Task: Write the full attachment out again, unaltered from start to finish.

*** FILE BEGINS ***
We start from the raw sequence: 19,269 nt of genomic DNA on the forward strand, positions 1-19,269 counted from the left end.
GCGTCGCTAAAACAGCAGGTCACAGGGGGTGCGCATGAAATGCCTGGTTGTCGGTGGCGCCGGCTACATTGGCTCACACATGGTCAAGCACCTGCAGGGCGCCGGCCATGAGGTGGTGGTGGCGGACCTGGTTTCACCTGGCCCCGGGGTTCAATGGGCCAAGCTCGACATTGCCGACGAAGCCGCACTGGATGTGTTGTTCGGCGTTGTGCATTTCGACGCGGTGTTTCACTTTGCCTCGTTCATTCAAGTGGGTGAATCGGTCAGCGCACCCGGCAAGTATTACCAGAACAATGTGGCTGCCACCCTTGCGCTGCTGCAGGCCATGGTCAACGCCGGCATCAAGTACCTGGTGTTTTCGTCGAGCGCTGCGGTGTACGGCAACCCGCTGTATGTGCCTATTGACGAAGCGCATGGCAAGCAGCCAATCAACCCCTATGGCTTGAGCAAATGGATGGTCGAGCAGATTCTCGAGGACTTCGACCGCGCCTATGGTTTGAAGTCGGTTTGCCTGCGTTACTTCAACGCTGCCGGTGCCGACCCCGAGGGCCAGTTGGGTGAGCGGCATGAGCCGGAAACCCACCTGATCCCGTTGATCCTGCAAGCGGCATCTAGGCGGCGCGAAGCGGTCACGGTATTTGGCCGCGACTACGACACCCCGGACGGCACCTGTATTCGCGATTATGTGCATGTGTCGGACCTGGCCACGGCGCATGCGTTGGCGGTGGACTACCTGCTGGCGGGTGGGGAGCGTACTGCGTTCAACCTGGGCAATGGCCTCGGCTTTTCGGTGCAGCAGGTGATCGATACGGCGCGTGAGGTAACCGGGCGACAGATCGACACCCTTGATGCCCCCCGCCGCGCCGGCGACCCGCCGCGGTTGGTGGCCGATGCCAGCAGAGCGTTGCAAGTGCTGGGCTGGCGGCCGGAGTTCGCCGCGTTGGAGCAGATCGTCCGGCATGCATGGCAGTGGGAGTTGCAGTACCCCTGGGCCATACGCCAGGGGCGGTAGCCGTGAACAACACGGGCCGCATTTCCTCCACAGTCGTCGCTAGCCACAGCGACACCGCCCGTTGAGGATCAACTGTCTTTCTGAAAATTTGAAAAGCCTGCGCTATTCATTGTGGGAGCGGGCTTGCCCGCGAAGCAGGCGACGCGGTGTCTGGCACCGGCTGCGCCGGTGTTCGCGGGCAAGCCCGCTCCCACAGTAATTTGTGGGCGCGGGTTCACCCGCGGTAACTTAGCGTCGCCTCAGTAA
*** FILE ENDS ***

We start from the raw sequence: 19,269 nt of genomic DNA on the forward strand, positions 1-19,269 counted from the left end.
GCGTCGCTAAAACAGCAGGTCACAGGGGGTGCGCATGAAATGCCTGGTTGTCGGTGGCGCCGGCTACATTGGCTCACACATGGTCAAGCACCTGCAGGGCGCCGGCCATGAGGTGGTGGTGGCGGACCTGGTTTCACCTGGCCCCGGGGTTCAATGGGCCAAGCTCGACATTGCCGACGAAGCCGCACTGGATGTGTTGTTCGGCGTTGTGCATTTCGACGCGGTGTTTCACTTTGCCTCGTTCATTCAAGTGGGTGAATCGGTCAGCGCACCCGGCAAGTATTACCAGAACAATGTGGCTGCCACCCTTGCGCTGCTGCAGGCCATGGTCAACGCCGGCATCAAGTACCTGGTGTTTTCGTCGAGCGCTGCGGTGTACGGCAACCCGCTGTATGTGCCTATTGACGAAGCGCATGGCAAGCAGCCAATCAACCCCTATGGCTTGAGCAAATGGATGGTCGAGCAGATTCTCGAGGACTTCGACCGCGCCTATGGTTTGAAGTCGGTTTGCCTGCGTTACTTCAACGCTGCCGGTGCCGACCCCGAGGGCCAGTTGGGTGAGCGGCATGAGCCGGAAACCCACCTGATCCCGTTGATCCTGCAAGCGGCATCTAGGCGGCGCGAAGCGGTCACGGTATTTGGCCGCGACTACGACACCCCGGACGGCACCTGTATTCGCGATTATGTGCATGTGTCGGACCTGGCCACGGCGCATGCGTTGGCGGTGGACTACCTGCTGGCGGGTGGGGAGCGTACTGCGTTCAACCTGGGCAATGGCCTCGGCTTTTCGGTGCAGCAGGTGATCGATACGGCGCGTGAGGTAACCGGGCGACAGATCGACACCCTTGATGCCCCCCGCCGCGCCGGCGACCCGCCGCGGTTGGTGGCCGATGCCAGCAGAGCGTTGCAAGTGCTGGGCTGGCGGCCGGAGTTCGCCGCGTTGGAGCAGATCGTCCGGCATGCATGGCAGTGGGAGTTGCAGTACCCCTGGGCCATACGCCAGGGGCGGTAGCCGTGAACAACACGGGCCGCATTTCCTCCACAGTCGTCGCTAGCCACAGCGACACCGCCCGTTGAGGATCAACTGTCTTTCTGAAAATTTGAAAAGCCTGCGCTATTCATTGTGGGAGCGGGCTTGCCCGCGAAGCAGGCGACGCGGTGTCTGGCACCGGCTGCGCCGGTGTTCGCGGGCAAGCCCGCTCCCACAGTAATTTGTGGGCGCGGGTTCACCCGCGGTAACTTAGCGTCGCCTCAGTAA